Friday, July 2nd, 2010
I’ve been an American citizen for 18 years now. No single member of my family was born on the same continent, and until 1992, I was an Australian citizen. I love Australia, and hadn’t really been eager to become an American. It was more convenient to carry my Ozzie passport, the green card was fine, and I saw no reason to change the status quo. But I had to become a citizen when I went to work for the U.S. government, and toddled off to take my naturalization test and swear in with a huge group somewhere in Alexandria, Virginia. No one came with me, it wasn’t a big deal. I didn’t take a photo, wave a flag, or wear a lapel pin.
As I have gotten older, however, I clutch my American passport to me more and more. Yes, Australia is a wonderful country, an almost idyllic place to grow up for my parents. But as the years pass, it has become ever clearer to me that America is the most special nation on earth. We’re not chill like Australians; we’re not chic like Italians; we don’t cook like the French; frankly, I like British novelists better, too. But around the world, we remain that shining city. I know it’s sappy. I even feel a little sappy saying it. But who will fight for someone else’s freedom first? Who will reach into his pocket first to help another? Who frets about the well being of the downtrodden first? Is there another nation whose volunteer army has sacrificed as much—not for soil, nor for glory, but for the ideals upon which our country was built?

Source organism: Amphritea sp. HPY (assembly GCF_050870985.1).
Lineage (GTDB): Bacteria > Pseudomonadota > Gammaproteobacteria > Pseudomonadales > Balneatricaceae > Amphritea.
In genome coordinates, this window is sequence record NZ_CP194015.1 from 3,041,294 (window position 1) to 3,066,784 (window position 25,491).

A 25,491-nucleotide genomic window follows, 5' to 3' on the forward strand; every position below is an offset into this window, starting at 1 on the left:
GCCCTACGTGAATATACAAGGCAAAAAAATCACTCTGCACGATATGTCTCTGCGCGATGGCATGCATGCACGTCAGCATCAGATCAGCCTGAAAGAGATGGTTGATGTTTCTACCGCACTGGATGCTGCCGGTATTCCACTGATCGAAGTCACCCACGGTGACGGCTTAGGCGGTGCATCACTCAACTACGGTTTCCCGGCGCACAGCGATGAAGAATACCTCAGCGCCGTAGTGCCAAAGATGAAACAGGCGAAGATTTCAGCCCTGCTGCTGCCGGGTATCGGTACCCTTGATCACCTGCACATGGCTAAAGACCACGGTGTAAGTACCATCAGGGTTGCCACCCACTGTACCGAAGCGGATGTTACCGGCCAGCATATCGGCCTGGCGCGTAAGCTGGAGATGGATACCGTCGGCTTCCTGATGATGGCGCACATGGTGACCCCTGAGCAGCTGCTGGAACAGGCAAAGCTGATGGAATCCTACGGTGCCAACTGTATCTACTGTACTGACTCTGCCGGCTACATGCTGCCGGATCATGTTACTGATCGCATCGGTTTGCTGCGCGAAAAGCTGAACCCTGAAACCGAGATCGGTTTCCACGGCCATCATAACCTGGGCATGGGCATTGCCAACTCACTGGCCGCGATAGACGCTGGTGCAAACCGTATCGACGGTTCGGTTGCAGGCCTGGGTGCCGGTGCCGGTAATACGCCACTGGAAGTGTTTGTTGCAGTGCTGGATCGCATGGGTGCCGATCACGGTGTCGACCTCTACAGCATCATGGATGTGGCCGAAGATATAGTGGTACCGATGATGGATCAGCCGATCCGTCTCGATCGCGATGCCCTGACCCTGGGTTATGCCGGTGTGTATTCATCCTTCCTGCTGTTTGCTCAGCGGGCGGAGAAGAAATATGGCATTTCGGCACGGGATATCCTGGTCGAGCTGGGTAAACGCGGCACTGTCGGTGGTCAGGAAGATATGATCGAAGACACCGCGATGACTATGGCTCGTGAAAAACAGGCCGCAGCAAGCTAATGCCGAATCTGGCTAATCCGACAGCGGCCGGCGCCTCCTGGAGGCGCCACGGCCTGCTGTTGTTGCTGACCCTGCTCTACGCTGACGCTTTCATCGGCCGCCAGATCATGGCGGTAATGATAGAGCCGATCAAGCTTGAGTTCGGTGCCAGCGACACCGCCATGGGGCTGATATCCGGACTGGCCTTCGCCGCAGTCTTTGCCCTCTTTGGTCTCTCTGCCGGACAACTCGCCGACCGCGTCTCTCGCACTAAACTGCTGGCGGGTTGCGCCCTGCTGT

Image by seantoyer.
Danielle Pletka is vice president of Foreign and Defense Policy Studies at AEI.
Cross-posted at the Enterprise Blog.